Iran’s Indigenous Defence Industry

Image source: Tehran Military Museum

Iran’s relations with the US have shaped its defence policies since the days of the monarchy, and they still continue to do so. We have become accustomed to the historic post-revolutionary rivalry between the two states, but the bellicose rhetoric and antagonism that today exists between the two succeed a period of amicable relations between the US and Iran. Iran under the Shah’s rule was a major United States’ ally in the middle east and thus a major player in the balance of power in the region. The cold war realities and power politics played a role in shaping the US- Iran relations too. Thus, Iran was armed to the teeth by the Americans with the best weaponry available at the time.

The Shah had great military ambitions and wanted to make Iranian armed forces the best non-atomic military in the world. The vast oil revenues that the Iranian state received further helped the Shah to buy weaponry worth $10 billion when Tehran’s GDP was around $77 billion. Thus, large amounts of state of the art weaponry were exported to Iran which included the F-14 Tomcat fighters which was only exported to Iran except for the Israelis. Iran also received F-4 Phantom fighters, C-130 Hercules transport aircraft and large numbers of AH-1Z Cobra helicopters from the US, as the arms trade shot up from $524 million in 1972 to $3.91 billion in 1974. Aside from the US, the UK was also in the middle of delivering the Iranians more than 1500 Chieftain main battle tanks

Shah Pahlavi’s aforementioned plan to make Iran a formidable non-atomic military comprised of the ability to produce and procure surface-to-surface missiles, for which the Iranians co-operated with Israel under Project “Flower” under an arms-for-oil agreement. This agreement served both the nations, as it strengthened the Shah’s military and guaranteed supply of oil to the Israelis. In addition to this, such cooperation led to the foundation of the Iranian defence industry, as they sought to replace and indigenise some critical American parts within the American supplied missiles and increase their range.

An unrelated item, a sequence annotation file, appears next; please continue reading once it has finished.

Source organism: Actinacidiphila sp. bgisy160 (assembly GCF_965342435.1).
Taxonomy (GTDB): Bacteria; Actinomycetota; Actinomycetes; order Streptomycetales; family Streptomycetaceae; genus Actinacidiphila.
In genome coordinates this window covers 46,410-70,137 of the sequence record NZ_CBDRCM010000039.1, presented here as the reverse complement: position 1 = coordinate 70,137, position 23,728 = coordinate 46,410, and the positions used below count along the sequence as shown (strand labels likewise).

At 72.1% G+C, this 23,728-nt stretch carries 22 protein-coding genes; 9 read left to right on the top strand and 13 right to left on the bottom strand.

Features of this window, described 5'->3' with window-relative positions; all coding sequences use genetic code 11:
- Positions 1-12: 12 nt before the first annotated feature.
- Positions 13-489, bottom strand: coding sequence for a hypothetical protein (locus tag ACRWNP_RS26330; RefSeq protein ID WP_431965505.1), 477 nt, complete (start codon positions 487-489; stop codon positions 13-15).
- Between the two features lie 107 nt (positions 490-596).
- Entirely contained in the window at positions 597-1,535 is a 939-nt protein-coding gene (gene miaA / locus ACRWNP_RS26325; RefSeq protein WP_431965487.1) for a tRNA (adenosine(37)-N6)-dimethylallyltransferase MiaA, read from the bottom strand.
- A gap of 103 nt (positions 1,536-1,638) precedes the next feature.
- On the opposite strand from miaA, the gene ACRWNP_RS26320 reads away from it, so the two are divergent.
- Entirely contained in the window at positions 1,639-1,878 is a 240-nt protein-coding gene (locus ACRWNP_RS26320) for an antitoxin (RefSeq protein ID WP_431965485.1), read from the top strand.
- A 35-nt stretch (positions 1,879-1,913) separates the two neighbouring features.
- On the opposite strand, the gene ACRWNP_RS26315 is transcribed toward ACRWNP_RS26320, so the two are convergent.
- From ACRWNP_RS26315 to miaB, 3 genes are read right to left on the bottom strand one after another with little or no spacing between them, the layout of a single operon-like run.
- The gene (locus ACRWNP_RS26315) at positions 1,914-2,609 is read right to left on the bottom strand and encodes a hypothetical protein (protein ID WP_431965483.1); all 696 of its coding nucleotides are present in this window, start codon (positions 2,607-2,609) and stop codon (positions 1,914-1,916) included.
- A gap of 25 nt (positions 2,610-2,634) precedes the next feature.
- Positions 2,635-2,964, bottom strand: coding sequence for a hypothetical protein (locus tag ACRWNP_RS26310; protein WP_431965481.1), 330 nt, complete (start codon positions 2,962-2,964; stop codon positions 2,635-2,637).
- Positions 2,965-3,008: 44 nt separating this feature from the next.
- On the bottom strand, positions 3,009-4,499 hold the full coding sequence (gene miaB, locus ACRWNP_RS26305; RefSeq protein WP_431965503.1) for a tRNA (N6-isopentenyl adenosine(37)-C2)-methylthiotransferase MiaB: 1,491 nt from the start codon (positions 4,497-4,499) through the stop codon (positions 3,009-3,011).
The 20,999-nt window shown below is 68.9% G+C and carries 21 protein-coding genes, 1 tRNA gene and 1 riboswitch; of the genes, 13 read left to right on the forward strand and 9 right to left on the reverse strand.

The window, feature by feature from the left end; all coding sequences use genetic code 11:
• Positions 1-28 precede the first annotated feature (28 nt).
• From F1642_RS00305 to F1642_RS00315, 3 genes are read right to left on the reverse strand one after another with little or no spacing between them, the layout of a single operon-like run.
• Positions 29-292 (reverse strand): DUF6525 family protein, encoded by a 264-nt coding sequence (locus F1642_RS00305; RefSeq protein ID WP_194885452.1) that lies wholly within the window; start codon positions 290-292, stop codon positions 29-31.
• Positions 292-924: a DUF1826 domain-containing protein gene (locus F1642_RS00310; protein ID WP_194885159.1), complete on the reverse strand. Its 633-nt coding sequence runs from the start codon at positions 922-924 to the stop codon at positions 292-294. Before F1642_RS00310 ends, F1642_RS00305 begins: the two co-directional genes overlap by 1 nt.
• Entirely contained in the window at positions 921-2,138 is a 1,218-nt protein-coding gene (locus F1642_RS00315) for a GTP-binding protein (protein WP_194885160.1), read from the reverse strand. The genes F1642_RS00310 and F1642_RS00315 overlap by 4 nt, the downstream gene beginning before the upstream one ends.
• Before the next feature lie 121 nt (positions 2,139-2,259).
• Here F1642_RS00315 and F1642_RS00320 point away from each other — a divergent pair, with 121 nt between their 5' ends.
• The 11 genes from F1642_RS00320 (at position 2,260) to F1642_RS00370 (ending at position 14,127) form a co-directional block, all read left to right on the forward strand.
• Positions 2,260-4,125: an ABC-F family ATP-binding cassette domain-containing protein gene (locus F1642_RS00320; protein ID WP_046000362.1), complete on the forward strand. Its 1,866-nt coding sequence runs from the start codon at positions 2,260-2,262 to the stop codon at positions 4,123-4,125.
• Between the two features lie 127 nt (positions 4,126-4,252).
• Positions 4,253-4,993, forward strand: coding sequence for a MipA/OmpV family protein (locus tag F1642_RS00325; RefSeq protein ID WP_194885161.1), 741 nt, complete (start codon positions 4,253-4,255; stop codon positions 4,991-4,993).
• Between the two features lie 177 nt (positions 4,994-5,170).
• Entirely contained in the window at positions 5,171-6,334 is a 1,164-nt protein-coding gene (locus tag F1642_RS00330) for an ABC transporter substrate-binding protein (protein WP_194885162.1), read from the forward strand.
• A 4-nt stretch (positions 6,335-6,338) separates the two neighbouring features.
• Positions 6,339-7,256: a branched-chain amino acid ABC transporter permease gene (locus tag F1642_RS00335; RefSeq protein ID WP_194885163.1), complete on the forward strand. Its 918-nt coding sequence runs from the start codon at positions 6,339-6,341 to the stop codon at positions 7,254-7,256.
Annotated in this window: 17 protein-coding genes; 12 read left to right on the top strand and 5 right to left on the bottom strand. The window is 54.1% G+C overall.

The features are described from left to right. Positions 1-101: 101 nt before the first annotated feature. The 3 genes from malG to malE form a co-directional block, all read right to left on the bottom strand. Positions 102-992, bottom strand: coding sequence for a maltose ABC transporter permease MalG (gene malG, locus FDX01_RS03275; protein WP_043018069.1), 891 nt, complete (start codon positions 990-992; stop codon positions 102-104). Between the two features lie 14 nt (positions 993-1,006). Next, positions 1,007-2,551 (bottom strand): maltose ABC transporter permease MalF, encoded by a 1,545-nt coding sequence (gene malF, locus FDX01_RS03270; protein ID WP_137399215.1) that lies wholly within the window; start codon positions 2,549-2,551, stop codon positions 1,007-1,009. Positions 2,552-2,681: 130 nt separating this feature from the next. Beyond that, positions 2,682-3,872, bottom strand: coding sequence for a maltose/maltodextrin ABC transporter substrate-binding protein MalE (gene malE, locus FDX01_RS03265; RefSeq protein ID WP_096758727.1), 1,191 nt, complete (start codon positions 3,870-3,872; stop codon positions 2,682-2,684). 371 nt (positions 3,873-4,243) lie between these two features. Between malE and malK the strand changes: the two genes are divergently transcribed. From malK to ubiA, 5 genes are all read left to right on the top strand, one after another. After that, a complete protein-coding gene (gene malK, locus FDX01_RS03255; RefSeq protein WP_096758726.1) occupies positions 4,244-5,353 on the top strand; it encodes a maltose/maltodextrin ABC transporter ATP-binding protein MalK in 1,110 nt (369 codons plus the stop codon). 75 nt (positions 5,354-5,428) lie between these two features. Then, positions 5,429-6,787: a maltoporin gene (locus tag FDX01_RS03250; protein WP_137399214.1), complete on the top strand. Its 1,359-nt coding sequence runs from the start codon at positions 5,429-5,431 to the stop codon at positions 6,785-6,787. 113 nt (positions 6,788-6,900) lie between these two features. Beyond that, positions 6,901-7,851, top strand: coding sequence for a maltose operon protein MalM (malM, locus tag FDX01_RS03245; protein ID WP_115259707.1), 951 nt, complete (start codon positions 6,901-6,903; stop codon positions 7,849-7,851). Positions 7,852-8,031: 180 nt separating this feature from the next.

Image source: Britannica

The Islamic Revolution and the Iran-Iraq war

The 1979 Islamic Revolution and the Iran-Iraq war that accompanied it led to the termination of diplomatic ties between Iran and its biggest arms supplier, the US. Iran was heavily sanctioned and an arms embargo was imposed on the Islamic Republic. The Raegan administration though were directly involved in the conflict against the Iranians but facilitated some arms transfers which included TOW and Hawk missiles through Israel to aid the contras in Nicaragua. This became known as the famous Contra affair. The 8-year war with Iraq, however, had an impact on Iran’s arms industry and North Korea and China became its largest suppliers instead of the US for the first time. The North Koreans sold their Chinese T-55 tanks, Scud Missiles and the indigenous M-1978 Koksan artillery guns to the Iranians among other arms transfers. North Korea thus, helped Iran get its hands on Ballistic as well as cruise missiles during the Iran-Iraq War, and later helped them build their nuclear program. The Chinese had intensive missile technology agreements with the Iranians during the war and supplied them with HY-2 and HY-4 anti-ship missiles.

After the end of the Iran-Iraq war, the Soviets began their military cooperation with Iran in 1989 which included soviet aid to help the Iranian civilian nuclear program. The Soviet breakup and the subsequent strain on the Russian economy resulted in an increase in the conventional arms transfers to the Iranian regime, as Russia desperately needed foreign exchange and new buyers for its conventional equipment other than India and China. The resultant arms transfers included 30 Mig-29 and 30 Su-24 fighter jets, 300 T-72 tanks, SA-5 and SA-7 SAM and Kilo-class submarines.

These arms transfers came to a halt in the mid-1990s, as the Russians agreed not to sign any new arms deal with the Iranians under an agreement with the US. This ended in 2000 with the Russians communicating to their American counterparts of their will to exit the agreement regarding arms deals with the Iranians, as the economic benefits that the Russians had hoped for in leu of their control on arms exports to Iran had clearly not materialised and the Russian military-industrial complex was exercising its clout over the government’s policy. Thus, began the transfer of arms worth $700 million, which included new Mig-29s, anti-ship missiles and the S-300 missile defence system. Russians continue to co-operate with the Iranians in Syria and Iraq and have provided Iran assistance in its ballistic missile program.

Image source: Army Technology

Reverse Engineering and Indigenous Defence Industry